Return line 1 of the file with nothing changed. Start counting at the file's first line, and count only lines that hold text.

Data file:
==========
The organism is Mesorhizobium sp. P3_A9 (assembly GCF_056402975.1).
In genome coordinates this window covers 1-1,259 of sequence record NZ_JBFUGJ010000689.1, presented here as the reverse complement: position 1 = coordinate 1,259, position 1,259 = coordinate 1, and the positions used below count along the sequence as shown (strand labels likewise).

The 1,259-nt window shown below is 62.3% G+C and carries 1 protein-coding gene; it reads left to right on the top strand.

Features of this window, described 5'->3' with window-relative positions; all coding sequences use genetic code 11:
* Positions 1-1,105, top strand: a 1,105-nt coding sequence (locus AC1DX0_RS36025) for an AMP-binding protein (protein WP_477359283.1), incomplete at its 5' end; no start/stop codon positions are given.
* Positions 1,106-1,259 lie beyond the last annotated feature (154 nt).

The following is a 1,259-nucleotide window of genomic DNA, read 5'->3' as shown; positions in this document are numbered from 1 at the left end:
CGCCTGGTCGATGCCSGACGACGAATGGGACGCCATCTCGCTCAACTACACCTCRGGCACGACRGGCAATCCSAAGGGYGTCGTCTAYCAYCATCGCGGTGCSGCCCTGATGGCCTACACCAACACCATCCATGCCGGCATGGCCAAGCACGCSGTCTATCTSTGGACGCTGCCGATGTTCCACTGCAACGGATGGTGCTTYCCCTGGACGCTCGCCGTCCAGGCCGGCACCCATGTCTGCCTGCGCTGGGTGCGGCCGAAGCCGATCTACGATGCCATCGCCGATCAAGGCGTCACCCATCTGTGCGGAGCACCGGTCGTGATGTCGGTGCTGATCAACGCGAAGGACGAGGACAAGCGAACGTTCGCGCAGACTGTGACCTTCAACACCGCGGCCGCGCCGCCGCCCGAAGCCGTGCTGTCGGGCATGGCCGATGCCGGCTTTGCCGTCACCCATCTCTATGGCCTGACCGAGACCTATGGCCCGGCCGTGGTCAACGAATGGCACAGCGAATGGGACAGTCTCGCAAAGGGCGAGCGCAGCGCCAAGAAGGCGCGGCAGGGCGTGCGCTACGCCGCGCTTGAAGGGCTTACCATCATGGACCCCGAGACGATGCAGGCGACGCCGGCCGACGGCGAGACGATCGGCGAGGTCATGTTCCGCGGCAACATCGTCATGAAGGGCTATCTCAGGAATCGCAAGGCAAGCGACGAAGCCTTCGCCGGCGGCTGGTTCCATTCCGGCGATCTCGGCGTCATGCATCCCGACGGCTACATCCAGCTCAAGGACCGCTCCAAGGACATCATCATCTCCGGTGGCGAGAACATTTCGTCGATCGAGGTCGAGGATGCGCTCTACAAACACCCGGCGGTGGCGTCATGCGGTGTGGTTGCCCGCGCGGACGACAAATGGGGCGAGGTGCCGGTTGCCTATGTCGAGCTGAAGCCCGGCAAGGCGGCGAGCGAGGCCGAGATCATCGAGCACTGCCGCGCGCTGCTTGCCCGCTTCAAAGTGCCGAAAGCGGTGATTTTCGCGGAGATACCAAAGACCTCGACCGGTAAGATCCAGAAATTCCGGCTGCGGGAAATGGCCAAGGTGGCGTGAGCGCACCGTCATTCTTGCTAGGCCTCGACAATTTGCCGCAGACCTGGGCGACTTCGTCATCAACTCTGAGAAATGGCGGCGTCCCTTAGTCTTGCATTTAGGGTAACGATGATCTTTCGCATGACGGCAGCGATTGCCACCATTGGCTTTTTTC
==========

The organism is Mesorhizobium sp. P3_A9 (assembly GCF_056402975.1).